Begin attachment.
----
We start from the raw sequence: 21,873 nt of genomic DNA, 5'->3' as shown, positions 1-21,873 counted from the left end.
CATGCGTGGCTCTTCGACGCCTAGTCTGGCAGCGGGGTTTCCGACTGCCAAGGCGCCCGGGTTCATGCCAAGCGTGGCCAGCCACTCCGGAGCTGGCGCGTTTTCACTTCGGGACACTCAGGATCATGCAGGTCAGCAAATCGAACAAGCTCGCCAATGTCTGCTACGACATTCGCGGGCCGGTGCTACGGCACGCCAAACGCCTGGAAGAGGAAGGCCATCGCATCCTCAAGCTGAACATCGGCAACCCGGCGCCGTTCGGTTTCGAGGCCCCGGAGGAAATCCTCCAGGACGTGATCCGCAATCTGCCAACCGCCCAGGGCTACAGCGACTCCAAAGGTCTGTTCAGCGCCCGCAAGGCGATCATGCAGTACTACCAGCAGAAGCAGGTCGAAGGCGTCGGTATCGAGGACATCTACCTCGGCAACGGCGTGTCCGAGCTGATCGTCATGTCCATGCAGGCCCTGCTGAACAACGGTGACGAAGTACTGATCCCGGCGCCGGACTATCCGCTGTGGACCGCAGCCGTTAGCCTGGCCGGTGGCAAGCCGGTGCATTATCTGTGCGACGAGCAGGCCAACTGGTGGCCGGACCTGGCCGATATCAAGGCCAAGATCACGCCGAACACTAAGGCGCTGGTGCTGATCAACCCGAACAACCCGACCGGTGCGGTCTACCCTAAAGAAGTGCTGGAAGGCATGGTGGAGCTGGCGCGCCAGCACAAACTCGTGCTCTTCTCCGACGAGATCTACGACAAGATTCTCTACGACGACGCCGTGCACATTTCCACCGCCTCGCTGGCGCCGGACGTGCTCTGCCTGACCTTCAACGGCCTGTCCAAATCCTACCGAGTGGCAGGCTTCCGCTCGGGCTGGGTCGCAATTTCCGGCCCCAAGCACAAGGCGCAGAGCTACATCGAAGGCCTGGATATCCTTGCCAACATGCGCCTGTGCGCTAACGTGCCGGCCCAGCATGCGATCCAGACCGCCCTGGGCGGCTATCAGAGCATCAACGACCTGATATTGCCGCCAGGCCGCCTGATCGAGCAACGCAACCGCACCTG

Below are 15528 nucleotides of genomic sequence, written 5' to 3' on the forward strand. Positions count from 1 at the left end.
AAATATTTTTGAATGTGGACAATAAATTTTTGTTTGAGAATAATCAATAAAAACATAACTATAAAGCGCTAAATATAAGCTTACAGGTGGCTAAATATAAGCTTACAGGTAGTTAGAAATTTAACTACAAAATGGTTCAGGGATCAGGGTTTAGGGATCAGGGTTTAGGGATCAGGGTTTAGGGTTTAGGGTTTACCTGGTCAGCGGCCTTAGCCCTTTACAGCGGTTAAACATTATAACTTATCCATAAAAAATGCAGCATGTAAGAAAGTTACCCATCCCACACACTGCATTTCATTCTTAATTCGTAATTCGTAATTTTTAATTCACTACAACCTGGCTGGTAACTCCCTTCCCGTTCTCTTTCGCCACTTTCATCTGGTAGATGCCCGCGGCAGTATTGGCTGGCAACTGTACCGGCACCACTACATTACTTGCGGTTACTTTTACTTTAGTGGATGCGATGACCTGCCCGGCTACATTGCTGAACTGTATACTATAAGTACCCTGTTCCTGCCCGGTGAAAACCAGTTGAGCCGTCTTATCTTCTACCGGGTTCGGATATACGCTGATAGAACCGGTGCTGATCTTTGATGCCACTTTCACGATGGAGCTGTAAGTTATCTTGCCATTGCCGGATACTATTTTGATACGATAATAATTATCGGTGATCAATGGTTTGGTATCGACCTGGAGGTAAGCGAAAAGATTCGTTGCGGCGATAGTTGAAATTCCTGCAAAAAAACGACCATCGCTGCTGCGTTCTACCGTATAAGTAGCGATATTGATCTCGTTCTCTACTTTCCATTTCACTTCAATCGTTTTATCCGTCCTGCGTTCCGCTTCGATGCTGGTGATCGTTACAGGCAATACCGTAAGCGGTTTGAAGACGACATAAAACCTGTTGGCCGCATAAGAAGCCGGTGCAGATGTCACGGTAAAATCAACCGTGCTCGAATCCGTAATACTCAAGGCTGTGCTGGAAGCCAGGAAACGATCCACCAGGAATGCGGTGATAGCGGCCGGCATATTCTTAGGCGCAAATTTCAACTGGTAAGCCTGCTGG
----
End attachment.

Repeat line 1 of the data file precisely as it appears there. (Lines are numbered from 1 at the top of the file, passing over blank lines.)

We start from the raw sequence: 21,873 nt of genomic DNA, 5'->3' as shown, positions 1-21,873 counted from the left end.